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Whether you’re entertaining guests around a fire pit or grilling your family’s dinner over an outdoor fireplace, it’s integral that you fully understand where to set up your fire, how to use it and how to keep everyone safe. Read these helpful tips on outdoor grill and fire pit safety from the experts at ServiceMaster by Glenn’s.

The number one rule of grilling safety is to keep your fire away from surrounding homes, buildings, trees and other items that could catch fire. If the flames accidentally get too high or otherwise escape your fire pit, you don’t want to put yourself, your kids, your pets or your guests at risk. Avoid any accidents by setting up your fire pit in a wide, open space that’s away from flammable materials.

The NFPA states that outdoor fireplaces and fire pits are responsible for 3,700 grass and brush fires each year.

Gasoline and lighter fluid may yield immediate results, but they’re dangerous additions to your fire pit. One spill outside the pit and you could soon have an uncontrollable fire roaring across the property. Furthermore, adding accelerants onto an already burning fire can cause explosions. To keep yourself safe, use dry wood as kindling for a steady, controlled burn.

Everyone needs to stay a safe distance away from the fire pit at all times. Pay extra attention to the whereabouts of children, pets and guests who have been drinking. To help prevent any accidents, we recommend keeping your fire pit at least 10 feet from flammable objects. Leave enough room for guests to walk around the flames or sit comfortably and safely away from the immediate vicinityexplosions. To keep yourself safe, use dry wood as kindling for a steady, controlled burn.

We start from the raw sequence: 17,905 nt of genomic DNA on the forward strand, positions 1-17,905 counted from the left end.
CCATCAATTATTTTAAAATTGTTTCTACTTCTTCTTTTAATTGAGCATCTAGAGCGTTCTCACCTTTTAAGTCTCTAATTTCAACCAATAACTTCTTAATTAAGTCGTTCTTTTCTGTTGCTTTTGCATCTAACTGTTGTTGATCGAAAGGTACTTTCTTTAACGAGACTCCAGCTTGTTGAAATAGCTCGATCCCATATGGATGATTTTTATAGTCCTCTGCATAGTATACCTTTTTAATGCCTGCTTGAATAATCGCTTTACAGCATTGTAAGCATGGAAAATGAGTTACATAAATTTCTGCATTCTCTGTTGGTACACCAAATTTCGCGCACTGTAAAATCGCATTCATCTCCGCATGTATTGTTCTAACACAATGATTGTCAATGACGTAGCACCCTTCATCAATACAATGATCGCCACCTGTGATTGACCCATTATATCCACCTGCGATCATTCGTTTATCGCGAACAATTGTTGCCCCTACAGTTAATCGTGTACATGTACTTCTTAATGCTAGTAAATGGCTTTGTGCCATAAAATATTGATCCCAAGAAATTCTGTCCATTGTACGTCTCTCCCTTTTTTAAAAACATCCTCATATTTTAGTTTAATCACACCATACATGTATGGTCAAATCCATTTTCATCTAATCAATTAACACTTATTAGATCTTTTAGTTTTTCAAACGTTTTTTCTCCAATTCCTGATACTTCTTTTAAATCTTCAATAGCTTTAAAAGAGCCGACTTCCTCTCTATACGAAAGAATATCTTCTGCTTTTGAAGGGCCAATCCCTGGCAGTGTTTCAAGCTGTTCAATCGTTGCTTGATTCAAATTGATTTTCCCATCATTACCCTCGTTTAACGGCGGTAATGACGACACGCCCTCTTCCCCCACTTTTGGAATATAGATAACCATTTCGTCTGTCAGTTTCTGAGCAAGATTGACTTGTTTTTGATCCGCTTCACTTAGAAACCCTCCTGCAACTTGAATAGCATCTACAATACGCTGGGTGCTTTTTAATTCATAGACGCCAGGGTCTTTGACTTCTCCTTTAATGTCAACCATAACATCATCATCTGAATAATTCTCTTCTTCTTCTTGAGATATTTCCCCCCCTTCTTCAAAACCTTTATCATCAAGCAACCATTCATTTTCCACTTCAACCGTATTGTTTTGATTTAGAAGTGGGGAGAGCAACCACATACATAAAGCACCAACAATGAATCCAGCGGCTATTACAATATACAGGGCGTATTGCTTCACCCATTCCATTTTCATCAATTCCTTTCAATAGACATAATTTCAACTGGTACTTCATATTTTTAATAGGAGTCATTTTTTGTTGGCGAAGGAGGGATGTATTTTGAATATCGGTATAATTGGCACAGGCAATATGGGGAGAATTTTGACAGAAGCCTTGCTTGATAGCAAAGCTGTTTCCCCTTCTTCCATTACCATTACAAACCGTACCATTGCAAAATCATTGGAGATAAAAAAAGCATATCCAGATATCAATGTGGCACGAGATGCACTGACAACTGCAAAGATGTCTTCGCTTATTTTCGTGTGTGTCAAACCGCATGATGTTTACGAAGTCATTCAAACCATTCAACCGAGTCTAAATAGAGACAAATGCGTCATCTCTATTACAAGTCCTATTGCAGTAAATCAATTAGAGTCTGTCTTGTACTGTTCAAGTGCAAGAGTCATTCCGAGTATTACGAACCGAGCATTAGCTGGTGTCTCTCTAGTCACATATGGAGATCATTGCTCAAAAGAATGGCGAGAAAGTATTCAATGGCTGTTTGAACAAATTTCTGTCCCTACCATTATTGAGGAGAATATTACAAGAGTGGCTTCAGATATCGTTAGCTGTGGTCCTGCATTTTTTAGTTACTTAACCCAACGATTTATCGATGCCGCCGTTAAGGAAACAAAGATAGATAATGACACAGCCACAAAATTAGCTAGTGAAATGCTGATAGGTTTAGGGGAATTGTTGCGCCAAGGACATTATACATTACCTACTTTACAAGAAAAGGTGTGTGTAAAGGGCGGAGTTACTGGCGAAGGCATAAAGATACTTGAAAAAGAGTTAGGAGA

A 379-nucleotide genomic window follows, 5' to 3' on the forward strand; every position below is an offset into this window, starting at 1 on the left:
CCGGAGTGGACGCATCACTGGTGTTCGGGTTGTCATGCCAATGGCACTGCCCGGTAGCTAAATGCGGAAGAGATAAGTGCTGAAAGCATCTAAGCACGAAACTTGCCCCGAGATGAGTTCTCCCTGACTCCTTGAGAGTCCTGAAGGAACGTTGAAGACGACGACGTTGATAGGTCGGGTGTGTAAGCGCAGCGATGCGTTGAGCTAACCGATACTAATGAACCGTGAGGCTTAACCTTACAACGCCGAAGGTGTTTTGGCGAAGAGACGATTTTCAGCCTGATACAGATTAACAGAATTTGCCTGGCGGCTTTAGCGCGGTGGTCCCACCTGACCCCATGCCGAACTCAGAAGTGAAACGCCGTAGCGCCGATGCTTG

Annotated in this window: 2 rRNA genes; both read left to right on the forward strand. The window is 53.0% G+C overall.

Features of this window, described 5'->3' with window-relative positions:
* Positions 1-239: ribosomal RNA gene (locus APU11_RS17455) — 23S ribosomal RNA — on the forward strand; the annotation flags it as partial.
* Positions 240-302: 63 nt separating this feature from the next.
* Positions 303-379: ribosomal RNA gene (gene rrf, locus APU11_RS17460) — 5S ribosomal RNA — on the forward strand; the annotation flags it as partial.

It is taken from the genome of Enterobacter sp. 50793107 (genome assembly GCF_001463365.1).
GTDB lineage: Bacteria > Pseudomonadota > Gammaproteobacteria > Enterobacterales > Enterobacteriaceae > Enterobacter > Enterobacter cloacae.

To enhance your outdoor fire safety, consider setting up a screen or cover around your grill. Without one, stray sparks can exit your fire pit, potentially injuring guests or causing fires. These protective barriers are often affordable and available for purchase at your local home hardware store

When using an open flame, it’s important to have an emergency plan in place, just in case the unexpected happens. Keep a bucket of water, a garden hose or a fire extinguisher close by, so you can respond immediately to any potential hazards. Should the fire become uncontrollable, evacuate the property and call emergency services right away.

"Over the past 25 years I have personally seen it all when it comes to disasters and know what it takes to complete any restoration project."

Keith Grella, Owner/Operator